The fact that e-commerce is a solidified concept is telling enough of its growth in the past decade. As a result, the mail-order industry has also had to adapt with the times. It has evolved into something completely different than it was when the concept was first created in the 18th century.

History of mail-order companies
It's believed that the first mail-order catalog was made by Benjamin Franklin as he looked to sell science and academic books to anyone willing to make a cash payment, according to Forbes. But the idea of having customers send in cash and a checklist of things they want didn't become popular until the 19th century when Aaron Montgomery Ward produced the first Montgomery Ward mail-order catalog. 

Ward's catalog wasn't much by today's standards when it started as a single sheet of paper offering more than 160 items. By 1884, it was 240 pages. Just 20 years later, the catalog had a mailing list of 3 million. 

The mail-order trend began to grow as companies like Sears and Bloomingdale's adopted the practice of mailing catalogs. With the use of major brand names, celebrity appearances and a growing subscription pool, catalogs remained a popular method of shopping until the late 20th century. Around this time, companies began seeing stricter regulations on mail orders, as well as increasing prices of composing and mailing the catalogs. 

The impact of the Internet
Like many other industries, the evolution of the Internet has completely transformed and revitalized the mail-order industry. In previous years, subscribers would have to wait for a catalog to come in the mail, be sent back to the company and processed then have their items sent to them. That could've taken anywhere between 4 to 6 weeks from start to finish. Thanks in part to the Internet, customers are now able to access a company's entire digital inventory.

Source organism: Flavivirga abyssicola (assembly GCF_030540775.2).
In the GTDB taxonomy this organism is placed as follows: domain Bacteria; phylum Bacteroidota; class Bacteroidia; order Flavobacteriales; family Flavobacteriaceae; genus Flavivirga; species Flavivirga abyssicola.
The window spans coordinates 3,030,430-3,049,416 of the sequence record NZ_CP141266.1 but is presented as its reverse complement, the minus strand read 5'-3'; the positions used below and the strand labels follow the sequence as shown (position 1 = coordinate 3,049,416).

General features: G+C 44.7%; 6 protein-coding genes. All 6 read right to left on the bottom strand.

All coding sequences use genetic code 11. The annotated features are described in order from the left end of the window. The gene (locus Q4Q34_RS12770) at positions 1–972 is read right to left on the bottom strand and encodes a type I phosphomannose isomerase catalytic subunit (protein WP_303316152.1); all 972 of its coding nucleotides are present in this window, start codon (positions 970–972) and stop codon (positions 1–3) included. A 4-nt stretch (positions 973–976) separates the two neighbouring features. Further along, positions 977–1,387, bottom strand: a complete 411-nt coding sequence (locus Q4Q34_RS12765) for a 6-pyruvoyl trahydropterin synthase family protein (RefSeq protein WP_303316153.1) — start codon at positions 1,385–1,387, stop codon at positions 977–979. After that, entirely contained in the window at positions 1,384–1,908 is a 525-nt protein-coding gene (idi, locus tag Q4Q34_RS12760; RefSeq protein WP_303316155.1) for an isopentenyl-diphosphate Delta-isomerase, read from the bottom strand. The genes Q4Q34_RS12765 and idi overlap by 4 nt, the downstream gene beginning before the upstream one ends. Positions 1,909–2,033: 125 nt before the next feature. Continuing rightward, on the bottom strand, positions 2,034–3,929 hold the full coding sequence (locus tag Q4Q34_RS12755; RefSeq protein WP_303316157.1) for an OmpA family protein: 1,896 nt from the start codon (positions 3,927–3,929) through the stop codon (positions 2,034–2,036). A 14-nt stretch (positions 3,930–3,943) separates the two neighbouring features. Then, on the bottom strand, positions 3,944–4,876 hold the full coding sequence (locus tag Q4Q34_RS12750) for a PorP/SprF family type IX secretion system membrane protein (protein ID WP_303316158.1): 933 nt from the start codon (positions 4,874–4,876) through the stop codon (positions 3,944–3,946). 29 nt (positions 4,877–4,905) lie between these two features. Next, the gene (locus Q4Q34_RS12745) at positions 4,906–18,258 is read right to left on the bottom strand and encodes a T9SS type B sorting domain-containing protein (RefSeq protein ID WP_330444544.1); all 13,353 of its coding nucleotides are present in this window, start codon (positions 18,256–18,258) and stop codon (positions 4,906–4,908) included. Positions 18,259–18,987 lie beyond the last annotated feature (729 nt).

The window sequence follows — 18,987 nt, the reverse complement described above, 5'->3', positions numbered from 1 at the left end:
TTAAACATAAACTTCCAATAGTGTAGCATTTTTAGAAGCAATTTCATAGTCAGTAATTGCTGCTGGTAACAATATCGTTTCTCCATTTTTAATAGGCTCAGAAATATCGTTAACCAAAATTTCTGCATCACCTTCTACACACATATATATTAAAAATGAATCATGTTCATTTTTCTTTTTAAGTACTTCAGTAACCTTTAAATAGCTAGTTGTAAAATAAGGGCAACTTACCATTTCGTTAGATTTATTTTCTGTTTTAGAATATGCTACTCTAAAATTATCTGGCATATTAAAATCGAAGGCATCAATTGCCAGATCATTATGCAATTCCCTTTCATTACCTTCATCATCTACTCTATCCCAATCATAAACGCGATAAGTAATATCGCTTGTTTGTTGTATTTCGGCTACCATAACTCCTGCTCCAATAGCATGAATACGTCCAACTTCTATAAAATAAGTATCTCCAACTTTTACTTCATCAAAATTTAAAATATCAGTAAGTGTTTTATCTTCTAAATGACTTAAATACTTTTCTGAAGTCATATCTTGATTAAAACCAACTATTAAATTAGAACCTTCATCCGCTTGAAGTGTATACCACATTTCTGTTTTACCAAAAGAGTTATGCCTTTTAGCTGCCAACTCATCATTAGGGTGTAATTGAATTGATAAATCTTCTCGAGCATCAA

Many business use this new model to do away with catalog production costs completely and digitize their entire operation. With the use of debit and credit cards and payment processing solutions, it is even easier for customers to make purchases and have them sent directly to their homes. 

Other businesses are now taking the mail-order concept a step further. Companies such as Rocksbox, Dollar Shave Club, Bark Box and many more are using a model where customers subscribe to their lists and have standard packages of items shipped to them on a regular basis for as long as they're subscribed. TrunkClub is a service that allows users to meet with a stylist who puts together a trunk of clothes for them to wear that are then shipped. The customer only pays for the clothes they keep and has 10 days to try them on before returning them. 

According to the Charlotte Observer, there are even companies that send plant seeds to subscribers through a mail-order system. It appears that pretty much anything, even ingredients for home cooked meals, can be purchased through innovative mail-order services. All that's needed is a debit or credit card, home address and a subscription. 

As expected, all of the recent innovations in the mail-order industry have also led to a significant amount of growth. According to IBSWorld, the mail order industry has obtained a revenue of approximately $79 billion in the past five years. This is probably due to the fact that mail-orders are using debit and credit card purchases more than ever, which is a great convenience to the customer.

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